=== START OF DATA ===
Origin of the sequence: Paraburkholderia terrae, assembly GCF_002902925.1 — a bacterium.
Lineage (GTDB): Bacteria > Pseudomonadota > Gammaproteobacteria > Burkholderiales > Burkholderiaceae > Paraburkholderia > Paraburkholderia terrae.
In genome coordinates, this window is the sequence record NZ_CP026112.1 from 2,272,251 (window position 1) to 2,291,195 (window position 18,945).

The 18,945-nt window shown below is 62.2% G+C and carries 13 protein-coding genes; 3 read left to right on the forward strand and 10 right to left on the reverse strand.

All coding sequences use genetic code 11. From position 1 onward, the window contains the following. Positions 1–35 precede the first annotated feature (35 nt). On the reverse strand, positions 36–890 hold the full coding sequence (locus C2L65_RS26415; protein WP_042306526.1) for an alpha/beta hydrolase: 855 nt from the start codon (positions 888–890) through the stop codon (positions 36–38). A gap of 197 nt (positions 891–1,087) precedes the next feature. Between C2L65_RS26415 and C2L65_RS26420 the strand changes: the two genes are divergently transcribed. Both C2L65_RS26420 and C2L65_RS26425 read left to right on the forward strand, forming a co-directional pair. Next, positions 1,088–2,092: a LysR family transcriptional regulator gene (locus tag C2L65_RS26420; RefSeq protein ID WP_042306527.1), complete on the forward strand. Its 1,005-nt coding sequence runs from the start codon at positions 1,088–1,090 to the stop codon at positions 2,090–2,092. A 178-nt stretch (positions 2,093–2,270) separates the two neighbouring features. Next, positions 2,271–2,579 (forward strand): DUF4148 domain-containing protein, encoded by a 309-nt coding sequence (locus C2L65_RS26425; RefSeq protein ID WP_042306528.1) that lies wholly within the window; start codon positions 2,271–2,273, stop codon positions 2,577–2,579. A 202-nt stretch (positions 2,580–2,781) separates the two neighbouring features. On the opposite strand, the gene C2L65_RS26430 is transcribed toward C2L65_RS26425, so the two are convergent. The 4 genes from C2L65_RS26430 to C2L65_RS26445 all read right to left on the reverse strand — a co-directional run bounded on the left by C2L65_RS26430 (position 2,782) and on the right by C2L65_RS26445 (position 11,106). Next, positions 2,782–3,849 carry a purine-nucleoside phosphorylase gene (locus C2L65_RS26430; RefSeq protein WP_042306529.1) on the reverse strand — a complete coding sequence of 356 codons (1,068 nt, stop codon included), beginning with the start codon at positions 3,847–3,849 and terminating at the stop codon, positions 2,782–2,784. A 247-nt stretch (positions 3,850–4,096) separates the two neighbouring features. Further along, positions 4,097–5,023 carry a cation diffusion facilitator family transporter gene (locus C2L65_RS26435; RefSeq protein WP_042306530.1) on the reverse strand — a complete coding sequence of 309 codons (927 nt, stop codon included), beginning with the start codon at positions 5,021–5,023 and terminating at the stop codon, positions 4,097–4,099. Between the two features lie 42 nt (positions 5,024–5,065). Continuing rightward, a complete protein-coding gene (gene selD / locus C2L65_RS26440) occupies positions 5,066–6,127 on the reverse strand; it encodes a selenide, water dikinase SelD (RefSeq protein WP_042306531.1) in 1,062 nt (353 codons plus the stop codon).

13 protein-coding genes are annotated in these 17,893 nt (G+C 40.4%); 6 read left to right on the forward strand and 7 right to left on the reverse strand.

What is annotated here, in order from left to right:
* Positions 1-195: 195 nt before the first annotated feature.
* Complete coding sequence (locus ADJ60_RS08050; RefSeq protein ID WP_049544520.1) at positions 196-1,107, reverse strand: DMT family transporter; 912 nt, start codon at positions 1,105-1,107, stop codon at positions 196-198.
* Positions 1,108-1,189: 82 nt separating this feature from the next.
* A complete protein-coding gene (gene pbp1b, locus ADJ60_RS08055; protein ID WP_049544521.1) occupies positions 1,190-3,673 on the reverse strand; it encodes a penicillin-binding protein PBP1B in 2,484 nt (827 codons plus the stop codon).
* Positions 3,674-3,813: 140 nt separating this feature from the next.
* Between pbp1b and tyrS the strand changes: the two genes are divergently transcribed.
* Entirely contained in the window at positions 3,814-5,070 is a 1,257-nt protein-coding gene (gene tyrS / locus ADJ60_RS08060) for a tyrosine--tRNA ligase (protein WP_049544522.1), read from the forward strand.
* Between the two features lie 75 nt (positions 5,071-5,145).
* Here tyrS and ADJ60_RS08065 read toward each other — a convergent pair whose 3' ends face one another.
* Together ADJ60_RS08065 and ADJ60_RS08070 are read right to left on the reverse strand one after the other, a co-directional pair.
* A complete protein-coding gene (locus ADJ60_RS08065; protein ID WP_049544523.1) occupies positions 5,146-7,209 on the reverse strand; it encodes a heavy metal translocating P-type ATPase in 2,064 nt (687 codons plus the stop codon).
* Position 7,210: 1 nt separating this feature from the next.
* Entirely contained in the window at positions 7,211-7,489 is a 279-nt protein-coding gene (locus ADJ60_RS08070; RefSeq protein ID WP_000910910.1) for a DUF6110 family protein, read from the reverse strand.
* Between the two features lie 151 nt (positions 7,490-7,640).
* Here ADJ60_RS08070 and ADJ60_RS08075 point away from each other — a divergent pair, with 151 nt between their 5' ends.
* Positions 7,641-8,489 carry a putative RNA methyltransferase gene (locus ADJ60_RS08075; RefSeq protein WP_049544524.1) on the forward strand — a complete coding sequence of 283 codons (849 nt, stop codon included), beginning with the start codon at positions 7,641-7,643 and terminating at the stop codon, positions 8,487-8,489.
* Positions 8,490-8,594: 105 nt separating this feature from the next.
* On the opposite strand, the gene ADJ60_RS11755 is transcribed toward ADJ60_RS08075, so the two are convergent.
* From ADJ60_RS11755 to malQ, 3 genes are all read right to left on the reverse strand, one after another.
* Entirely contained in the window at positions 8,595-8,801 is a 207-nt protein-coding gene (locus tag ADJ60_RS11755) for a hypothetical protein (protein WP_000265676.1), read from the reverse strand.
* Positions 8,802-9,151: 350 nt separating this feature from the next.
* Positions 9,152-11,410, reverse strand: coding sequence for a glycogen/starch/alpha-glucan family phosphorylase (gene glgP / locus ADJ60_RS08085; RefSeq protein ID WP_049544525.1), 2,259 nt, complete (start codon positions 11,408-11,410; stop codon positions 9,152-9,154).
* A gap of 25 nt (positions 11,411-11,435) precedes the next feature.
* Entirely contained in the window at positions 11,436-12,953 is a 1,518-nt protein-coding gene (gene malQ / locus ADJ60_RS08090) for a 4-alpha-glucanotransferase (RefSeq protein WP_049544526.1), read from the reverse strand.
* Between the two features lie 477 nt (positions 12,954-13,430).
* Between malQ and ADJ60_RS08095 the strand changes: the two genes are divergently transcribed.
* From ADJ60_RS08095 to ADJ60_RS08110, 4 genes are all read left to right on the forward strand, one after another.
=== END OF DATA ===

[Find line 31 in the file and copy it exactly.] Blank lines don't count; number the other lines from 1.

* Entirely contained in the window at positions 11,436-12,953 is a 1,518-nt protein-coding gene (gene malQ / locus ADJ60_RS08090) for a 4-alpha-glucanotransferase (RefSeq protein WP_049544526.1), read from the reverse strand.